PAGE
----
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New Jersey Devils at New York Islanders: Zone Exits and Passing Stats

This is a look at the zone exits and passing stats for the New Jersey Devils' 40th game of the season. Or, more accurately, the "Patrik Elias can play with anyone" recap.

Alex Trautwig
The Devils got back to their pass-happy selves against the Islanders, for the most part that is. The forwards exceeded 100 pass attempts in the offensive zone, but the defensemen were once again limited in their contributions to generate offense. For all of their possession and a good amount of SAG (31 by the forwards), the Devils finishing left you wanting more than a winning goal courtesy of Travis Zajac’s shoulder. A win’s a win in the end. Let’s get to it.

Passing Stats


Adam Henrique nearly had a dominant game. He completed 15/16 passes, generated 5 shot attempts, but none of them ended up being shots on goal. A fine performance by Henrique though. Dainius Zubrus continued his decent play, 12/13 overall and 2 SAG/1SG. Stephen Gionta only completed 2/6 in the offensive end (4/5 elsewhere) and failed to generate a shot attempt.

Reid Boucher continues to have an up-and-down rookie season (to be expected, no?). He generated 1 shot (Henrique’s goal) and finished 3/7 passing overall. Michael Ryder and Steve Bernier made some quality passes as each generated 2 SAG/2SG. Travis Zajac completed all but 2 of his 16 pass attempts and generated 2 shot attempts.

Patrik Elias and Jaromir Jagr put up big numbers. Both went 12/17 in the offensive zone and Elias continues to perform as if to say “it doesn’t matter who you put me with, I’ll produce.” He generated 8 shot attempts, with 4 resulting in shots. Jagr generated 6 shot attempts, with 2 resulting in shots. Together they accounted for nearly half the forward SAG and SG output.


As I mentioned above, the defensemen only attempted 15 passes in the offensive zone, generating 4 shot attempts and 3 shots. Surprisingly, Jon Merrill was the most effective in the Isles end, going 5/6. He finished 18/20 overall. The passing in the defensive zone wasn’t bad as no one missed more than 2 passes and everyone attempted between 8 – 13 passes. Completing 85% of their passes in the DZ and NZ, the blue line completed only 10/15 passes in the OZ. Overall, it was an efficient, yet underwhelming display.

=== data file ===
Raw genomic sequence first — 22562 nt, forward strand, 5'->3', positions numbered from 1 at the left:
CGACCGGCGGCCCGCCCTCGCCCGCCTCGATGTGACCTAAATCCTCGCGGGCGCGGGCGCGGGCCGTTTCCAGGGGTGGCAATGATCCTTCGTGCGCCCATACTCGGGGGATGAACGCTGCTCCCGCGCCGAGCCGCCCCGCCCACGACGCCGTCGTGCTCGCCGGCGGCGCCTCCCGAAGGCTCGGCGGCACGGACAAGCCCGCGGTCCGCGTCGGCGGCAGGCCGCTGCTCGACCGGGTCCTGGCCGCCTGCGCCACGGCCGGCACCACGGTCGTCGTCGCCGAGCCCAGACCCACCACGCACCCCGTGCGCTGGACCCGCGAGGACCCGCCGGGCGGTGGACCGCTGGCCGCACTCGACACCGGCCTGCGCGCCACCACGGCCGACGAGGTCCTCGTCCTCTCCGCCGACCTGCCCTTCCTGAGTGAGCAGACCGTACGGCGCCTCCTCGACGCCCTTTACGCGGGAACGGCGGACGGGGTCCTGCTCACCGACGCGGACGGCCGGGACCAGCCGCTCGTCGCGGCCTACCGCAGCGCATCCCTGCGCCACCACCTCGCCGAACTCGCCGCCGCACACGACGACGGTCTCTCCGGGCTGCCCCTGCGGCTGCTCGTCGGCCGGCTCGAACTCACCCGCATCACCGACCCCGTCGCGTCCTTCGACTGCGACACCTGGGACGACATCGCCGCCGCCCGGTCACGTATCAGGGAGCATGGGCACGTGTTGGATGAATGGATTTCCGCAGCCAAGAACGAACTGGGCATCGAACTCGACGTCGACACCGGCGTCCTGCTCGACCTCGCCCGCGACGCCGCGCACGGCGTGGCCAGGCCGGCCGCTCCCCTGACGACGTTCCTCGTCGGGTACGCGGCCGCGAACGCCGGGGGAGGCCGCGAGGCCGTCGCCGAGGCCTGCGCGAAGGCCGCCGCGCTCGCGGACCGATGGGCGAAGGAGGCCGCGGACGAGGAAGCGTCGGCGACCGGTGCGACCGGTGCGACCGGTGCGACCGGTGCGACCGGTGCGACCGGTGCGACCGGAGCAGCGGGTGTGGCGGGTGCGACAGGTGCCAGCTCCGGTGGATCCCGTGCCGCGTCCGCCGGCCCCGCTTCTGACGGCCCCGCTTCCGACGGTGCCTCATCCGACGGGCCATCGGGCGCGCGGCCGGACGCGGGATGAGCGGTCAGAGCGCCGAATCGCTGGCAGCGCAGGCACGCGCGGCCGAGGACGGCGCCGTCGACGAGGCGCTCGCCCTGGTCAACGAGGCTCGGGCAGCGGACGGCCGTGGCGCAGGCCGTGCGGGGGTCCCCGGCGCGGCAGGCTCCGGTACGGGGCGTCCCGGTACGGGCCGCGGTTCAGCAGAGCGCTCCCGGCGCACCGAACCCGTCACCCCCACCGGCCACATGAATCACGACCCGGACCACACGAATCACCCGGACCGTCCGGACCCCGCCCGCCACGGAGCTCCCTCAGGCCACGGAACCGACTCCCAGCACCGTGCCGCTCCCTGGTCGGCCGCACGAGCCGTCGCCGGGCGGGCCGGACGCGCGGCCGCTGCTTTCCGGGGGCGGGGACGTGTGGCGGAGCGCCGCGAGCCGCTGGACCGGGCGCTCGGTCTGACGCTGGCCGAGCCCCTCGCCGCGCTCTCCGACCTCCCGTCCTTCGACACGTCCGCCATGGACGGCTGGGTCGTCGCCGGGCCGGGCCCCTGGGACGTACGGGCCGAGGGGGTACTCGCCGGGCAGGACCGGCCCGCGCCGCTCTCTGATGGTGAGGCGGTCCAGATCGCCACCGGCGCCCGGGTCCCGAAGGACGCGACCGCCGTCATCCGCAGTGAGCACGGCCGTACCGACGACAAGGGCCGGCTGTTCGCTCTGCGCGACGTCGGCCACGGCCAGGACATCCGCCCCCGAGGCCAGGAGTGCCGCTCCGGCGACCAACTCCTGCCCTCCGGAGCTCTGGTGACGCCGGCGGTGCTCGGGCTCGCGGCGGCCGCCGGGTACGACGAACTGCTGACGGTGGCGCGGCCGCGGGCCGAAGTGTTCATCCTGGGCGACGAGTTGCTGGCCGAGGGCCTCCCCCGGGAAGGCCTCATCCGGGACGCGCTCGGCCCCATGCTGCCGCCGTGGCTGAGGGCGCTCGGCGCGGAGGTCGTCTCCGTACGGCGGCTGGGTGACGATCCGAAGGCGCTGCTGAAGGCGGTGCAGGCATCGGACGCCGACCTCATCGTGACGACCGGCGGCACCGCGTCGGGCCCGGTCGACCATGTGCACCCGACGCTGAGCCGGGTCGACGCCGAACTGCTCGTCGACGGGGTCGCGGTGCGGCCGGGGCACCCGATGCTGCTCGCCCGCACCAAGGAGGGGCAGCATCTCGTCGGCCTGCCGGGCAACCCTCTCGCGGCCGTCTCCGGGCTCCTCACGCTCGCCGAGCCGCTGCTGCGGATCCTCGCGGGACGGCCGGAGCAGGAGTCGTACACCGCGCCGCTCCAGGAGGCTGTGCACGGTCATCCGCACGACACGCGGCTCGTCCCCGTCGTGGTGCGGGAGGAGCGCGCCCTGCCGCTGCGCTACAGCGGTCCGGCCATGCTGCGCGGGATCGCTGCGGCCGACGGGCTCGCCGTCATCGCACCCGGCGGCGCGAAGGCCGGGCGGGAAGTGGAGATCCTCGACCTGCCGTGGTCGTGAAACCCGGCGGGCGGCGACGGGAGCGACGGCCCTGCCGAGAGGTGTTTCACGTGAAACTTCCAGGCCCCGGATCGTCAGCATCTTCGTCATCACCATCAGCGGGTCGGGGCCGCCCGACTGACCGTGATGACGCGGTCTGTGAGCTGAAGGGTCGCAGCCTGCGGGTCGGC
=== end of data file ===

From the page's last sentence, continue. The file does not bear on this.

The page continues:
Passing Data Explained:

Pass: A reasonable and deliberate attempt to get the puck to a teammate which results in 1 of 3 outcomes: 1) Maintaining possession; 2) Allows for the recipient of the pass to make a “hockey move” (dump in, deflection, another pass etc.); 3) A shot attempt. When in doubt, common sense will prevail.

What you see above is a chart illustrating pass completions, pass attempts, and pass percentages for each player in all three zones. A pass that goes across a zone or two will be marked as occurring in the zone it originates from.

Each completed pass that results in a shot taken by a teammate counts as one “shot attempt generated” or “SAG” in the chart below. This is tracked to attempt to determine which teammates are better at generating opportunities to shoot. You’ll also see a “shot generated” or “SG” column to track the highest quality of shot attempts. The last column totals the percentage of shot attempts that result in shots on net.

Zone Exit Stats


A 54.1 PE% night for the forwards. Boucher, Gionta, and Bernier were the only forwards under 50% (Gionta finished at 0%, clearly 2nd line material), so overall it was an effective night. Jagr bossed it, successful on all 11 of his exit attempts and 8 keeping possession. Henrique and Zubrus were successful on each of the 6 they attempted, keeping possession on 5 and 4 respectively. Ryane Clowe completed 8/9 exits, keeping possession with 55.6 PE%.



Zone Exits Explained: Any attempt made by a player to advance the puck from their defensive zone. These actions fall into the below categories (as illustrated on the below chart).

Possession Exits:

P) Pass: When a player passes the puck out of the zone and it successfully finds a teammate.

(C) Carry: When a player skates with the puck out of the zone, maintaining possession.

Successful Zone Exits without Possession:

(FP) Failed Pass: When a player passes the puck out of the zone, but it fails to find its target.

(FC) Failed Carry: When a player skates with the puck out of the zone, but loses possession shortly thereafter.

(CH) Chip: When the player lifts the puck out of the zone or throws it off the boards and out.

(X) Other: Any action that results in a successful zone exit not already covered.

Unsuccessful Zone Exit:

(PT) Pass Turnover: When a player fails to clear the zone with a pass and it results in a turnover to the opposition.

(CT) Carry Turnover: When a player fails to skate out of the zone with the puck and loses possession.

(I) Icing: An attempt to clear results in icing the puck.

(T) Turnover: Any action that results in a turnover not already covered.

What reaction do you have to these stats? How do they compare with your viewing of the game?